Follow this diagram, choosing either yes or no, to see each step of the complaints process:
The information below appears in the following order:
It is important to familiarise yourself with all this information before you start the process of making your complaint.
Please note these timeframes mean that the complaints process does take some time. It is unlikely you will get an instant answer or resolution. How long the process takes will depend on how far you choose to take your complaint. If you complain to the broadcaster and then you go on to refer your complaint to the BSA, it could be a number of months after the original date of the broadcast that you get a final decision – or even longer if the complaint is complex or raises many different issues. If you refer your complaint, the BSA will do its best to keep you up to date on the progress of your complaint and when you can reasonably expect a decision. For more information about this process, see: [link to Making a Complaint] under the heading ‘How does the BSA handle complaints?’
You need to make your complaint within 20 working days of the broadcast.
You cannot complain about a show before it has aired.
You can complain about any programme that has been screened or played in New Zealand on television or radio. This includes live streaming.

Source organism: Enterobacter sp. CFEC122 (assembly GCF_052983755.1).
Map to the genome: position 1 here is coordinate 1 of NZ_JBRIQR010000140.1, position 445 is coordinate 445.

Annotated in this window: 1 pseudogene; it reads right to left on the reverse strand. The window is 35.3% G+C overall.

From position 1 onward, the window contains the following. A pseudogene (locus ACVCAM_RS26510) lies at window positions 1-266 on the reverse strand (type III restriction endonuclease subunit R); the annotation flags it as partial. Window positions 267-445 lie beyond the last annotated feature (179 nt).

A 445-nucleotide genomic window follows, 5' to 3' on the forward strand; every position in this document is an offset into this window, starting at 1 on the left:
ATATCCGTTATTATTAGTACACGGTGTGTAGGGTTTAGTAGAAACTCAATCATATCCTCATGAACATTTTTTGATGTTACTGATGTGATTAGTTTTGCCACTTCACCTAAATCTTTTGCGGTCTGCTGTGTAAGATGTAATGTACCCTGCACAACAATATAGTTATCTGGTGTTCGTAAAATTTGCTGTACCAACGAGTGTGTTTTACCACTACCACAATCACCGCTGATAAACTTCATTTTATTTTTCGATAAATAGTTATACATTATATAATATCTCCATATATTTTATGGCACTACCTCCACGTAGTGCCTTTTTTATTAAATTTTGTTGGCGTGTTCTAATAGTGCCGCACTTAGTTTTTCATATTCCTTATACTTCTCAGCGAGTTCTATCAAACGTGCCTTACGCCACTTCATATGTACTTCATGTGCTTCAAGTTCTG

The BSA does not accept complaints about advertising, internet content or programme scheduling.
Your complaint generally goes to the broadcaster first, but some complaints come straight to the BSA.
The first thing is to decide what type of complaint you are making – choose the type of complaint from the list in 'Make a complaint now'.
There are four types of complaint – formal, privacy, referral, and election programme – and you need to choose the relevant one for the content you are complaining about.
This type of complaint goes straight to the broadcaster (except for privacy issues on their own and election items).
You need to complain in writing about a specific broadcast and list one or more of the broadcasting standards that you consider have been breached. These are set out under the Codes of Broadcasting Practice.
The BSA cannot consider complaints that do not fit within the broadcasting standards.
A privacy complaint comes straight to the BSA. It is a written complaint about a specific broadcast that you believe infringes someone’s privacy. You need to list the specific privacy principles under the Privacy Standard that you consider have been breached.
A referral is a written complaint to the BSA asking for a review of the way the broadcaster has handled your complaint. This can be because you’re unhappy with the broadcaster’s response or because the broadcaster did not respond to your complaint within the set time (20 working days of a formal complaint being received).
An election programme complaint comes straight to the BSA. It is a written complaint about a specific broadcast that you think breaches the Election Programme Code.
If you just want to express your concern to the broadcaster rather than make a formal complaint, you should phone them or send them an email or letter.
After a broadcaster receives your formal complaint, they have 20 working days to send you a decision. They need to: